I don’t mean to be dismissive of Edward Berger’s film, which is undeniably beautiful (James Friend absolutely deserves his Oscar nomination for best cinematography, and I would be mildly surprised if he doesn’t win) and filled with unquestionably moving performances (Schuch’s turn as Katz is truly heartrending). One might quibble with some of the artistic choices (the score by Volker Bertelmann, which is dominated by an almost industrial sensibility, might match the idea of mechanized warfare but feels out of place with the setting), but the thing as a whole is very well done.
It just … insists upon itself. Much like with Triangle of Sadness, there’s a great movie here. It just happens to be a short film. The first 13 minutes of the film lay out an absolutely wonderful little horror story: a soldier named Heinrich charges out of the trench, terrified as his friends fall around him. Miraculously avoiding the bullets whizzing around him, he pulls his spade and sinks it into the shoulder of a French soldier and Berger cuts to the title card before we see how Heinrich handled himself.
But we can guess from the next series of shots. In a montage, bodies are being cleared from the field, stripped of uniforms, shorn of boots, buried in mass graves. Sure enough, Heinrich’s jacket winds up back at a textile factory, holes being patched for the next hapless recruit … who turns out to be Paul, a boy too young to fight without his parents’ approval. After hearing a rousing speech, he is given a uniform, only to discover, sadly, someone else’s name in it. He’s been given someone else’s jacket, there must be a mistake.
No, no, the clerk assures him. It was probably just too small. Happens all the time. The clerk rips out the name tag and tosses it on the ground, where it falls amongst a group of similar tags. So many names. So many pointless deaths. Such tragedy.
In these 13 minutes we have every idea of All Quiet on the Western Front delivered with devastating subtlety. But subtlety is out this year.
For final proof of subtlety’s demise, consider Women Talking. It’s the sort of picture that, shortly after it begins, informs us that “WHAT FOLLOWS IS AN ACT OF FEMALE IMAGINATION,” all caps in the original; this, in turn, is the sort of title card that will either make you swoon because you know it’s going to reaffirm most of your priors or make you wince because you know this is a finger on the scale designed to influence critics and awards voters alike. If only She Said had tried something similar it might have nabbed the spot allotted for Best (Feminist) Picture.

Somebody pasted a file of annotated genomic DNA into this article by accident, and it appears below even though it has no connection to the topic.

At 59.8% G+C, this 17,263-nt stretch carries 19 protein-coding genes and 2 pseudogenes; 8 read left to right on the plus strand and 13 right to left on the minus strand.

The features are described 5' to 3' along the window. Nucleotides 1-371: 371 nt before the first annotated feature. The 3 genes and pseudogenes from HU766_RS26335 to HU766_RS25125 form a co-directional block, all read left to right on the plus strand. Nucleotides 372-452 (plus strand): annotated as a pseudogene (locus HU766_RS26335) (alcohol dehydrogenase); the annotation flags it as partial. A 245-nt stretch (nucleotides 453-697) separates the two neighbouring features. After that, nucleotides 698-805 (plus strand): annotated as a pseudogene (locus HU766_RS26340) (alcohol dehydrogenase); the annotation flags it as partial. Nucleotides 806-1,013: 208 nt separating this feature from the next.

In addition to an act of female imagination, what follows is a desaturated and talky mess of a movie, one that never strays too far from the path of didacticism to which it is dedicated. The women of this isolated Mennonite community are talking about what to do in the face of systemic violence from the men in their midst; after discovering that their daughters have been drugged and raped for years by the men in the town, and after learning that the men who had not been arrested planned on bailing out the men who had been arrested, the women are left with three options.
Will they do nothing? Will they stay and fight? Or will they leave this colony forever?
The use of the word “colony” pricked my ears, as this movie comes on the heels of another film that made liberal use of the word colony, Babylon. And, like Babylon, Women Talking is in its own way very much about the movie colony of Hollywood and the sexual degradation and violence that took place therein. An all-star cast of actresses—Claire Foy, Rooney Mara, Jessie Buckley, Frances McDormand, and more—take turns monologuing and shushing Ben Whishaw, whose August is there, quite pointedly, to listen, not speak.
Again, subtlety isn’t really on the menu here, but neither is artistry. It’s a lecture, and not a particularly interesting one. But then, I’m a man so I would say that, wouldn’t I? As such, please feel free to disregard my monstrous opinion. I can’t promise to try to do better in the future, but I’ll try to try.
* Yes, yes, I know that’s not what “vomitorium” is supposed to mean. Deal with it.